6. Essential services that volunteer organisations currently provide are set to be destroyed. These include:

Hands vaccination clinic, responsible for thousands of life-saving vaccinations, including most recently 3,159 flu vaccinations, and over 1,000 measles vaccinations, which helped prevent a deadly outbreak.

Hummingbird Clinic, a medical clinic open on the weekends when MSF do not operate.

The Women & Children’s Centre, offering pastoral care and psychological support to vulnerable women, children, and unaccompanied youths. Currently Jules Ferry (the Government run women and children’s centre accommodating approx. 500) have not given us any assurances that they will change their former policy, and start to care for all unaccompanied minors, as the Women & Children’s Centre currently do.

Mental Health Centre, offering essential psychological support and referrals.

Distribution centres for aid: our current understanding is that the new container area will not be providing any distributed aid, such as clothes, shoes etc. Help Refugees & L’Auberge Des Migrants will be allowed to continue to distribute aid, but have to date not been given any proper details of replacement of distribution centres to allow us to continue this work.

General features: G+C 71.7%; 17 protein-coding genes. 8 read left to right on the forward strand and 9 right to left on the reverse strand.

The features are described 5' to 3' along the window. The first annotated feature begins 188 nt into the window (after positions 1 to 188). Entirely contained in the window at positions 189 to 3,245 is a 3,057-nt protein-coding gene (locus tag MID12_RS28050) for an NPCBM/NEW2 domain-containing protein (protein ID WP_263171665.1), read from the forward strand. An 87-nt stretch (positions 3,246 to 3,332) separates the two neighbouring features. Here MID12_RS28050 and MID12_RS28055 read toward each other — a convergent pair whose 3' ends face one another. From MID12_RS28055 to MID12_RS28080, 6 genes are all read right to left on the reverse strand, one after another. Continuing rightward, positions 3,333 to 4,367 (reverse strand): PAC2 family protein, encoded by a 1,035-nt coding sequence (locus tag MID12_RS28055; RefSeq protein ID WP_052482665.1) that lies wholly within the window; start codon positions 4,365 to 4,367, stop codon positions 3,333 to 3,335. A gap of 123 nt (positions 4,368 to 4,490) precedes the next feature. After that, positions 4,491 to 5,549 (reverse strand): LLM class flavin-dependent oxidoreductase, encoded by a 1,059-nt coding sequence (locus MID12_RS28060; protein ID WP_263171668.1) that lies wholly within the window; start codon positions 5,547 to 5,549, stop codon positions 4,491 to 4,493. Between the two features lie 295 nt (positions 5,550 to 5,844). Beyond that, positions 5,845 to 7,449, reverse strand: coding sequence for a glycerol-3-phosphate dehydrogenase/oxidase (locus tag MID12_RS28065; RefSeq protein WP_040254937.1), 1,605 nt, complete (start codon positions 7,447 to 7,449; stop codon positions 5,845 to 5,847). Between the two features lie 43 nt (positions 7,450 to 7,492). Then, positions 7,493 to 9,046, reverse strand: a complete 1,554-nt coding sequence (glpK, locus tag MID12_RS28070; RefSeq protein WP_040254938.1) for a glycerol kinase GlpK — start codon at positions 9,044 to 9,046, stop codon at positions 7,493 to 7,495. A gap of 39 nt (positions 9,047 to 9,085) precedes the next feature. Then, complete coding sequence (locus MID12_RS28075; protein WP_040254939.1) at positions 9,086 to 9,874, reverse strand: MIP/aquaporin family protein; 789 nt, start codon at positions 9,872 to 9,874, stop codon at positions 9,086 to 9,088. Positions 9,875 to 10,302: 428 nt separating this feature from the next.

Distribution points for food and community cooking facilities. Currently 1000 hot meals are provided daily by Refugee Kitchens and food supplies are given to over 6000 weekly by Calais Kitchens in order to prepare their own meals in community cooking facilities according to their own tastes. The containers provide no cooking facilities do not offer 3 meals a day.

Alongside these essential humanitarian services multiple community kitchens will also be destroyed (including Ashram where they currently serve thousands of meals a day) as well as the Good Chance Theatre. These spaces contribute to a sense of normality, community and psychological well-being for many of the camp residents.

During the course of a meeting with key associations on the ground on Monday, the sous-prefect, Xavier Czerwinski, told our representatives that there was no intention to destroy any of the schools, the church or the three mosques located in the area to be demolished. This was also an assurance made during the previous eviction/land clearance but it was not upheld. We hope that on this occasion that promise will be honoured.

We welcome any further information or communication from the authorities.

We would not be able to do our work without your support and kindness. Many of the refugees we help are fleeing the conflict zones of Iraq, Syria and Afghanistan. Others are trying to escape political oppression in countries like Eritrea. All are human beings like us. As well as providing immediate physical assistance, we want to help refugees maintain their dignity.

Please click through if you would like to find out more about our work in Calais, Dunkirk, Lesvos, Samos, Idomeni and other locations. If you would like to know how you can help refugees, please check out our Get Involved section where you can find out how to fundraise for us and how to make a donation. Thank you!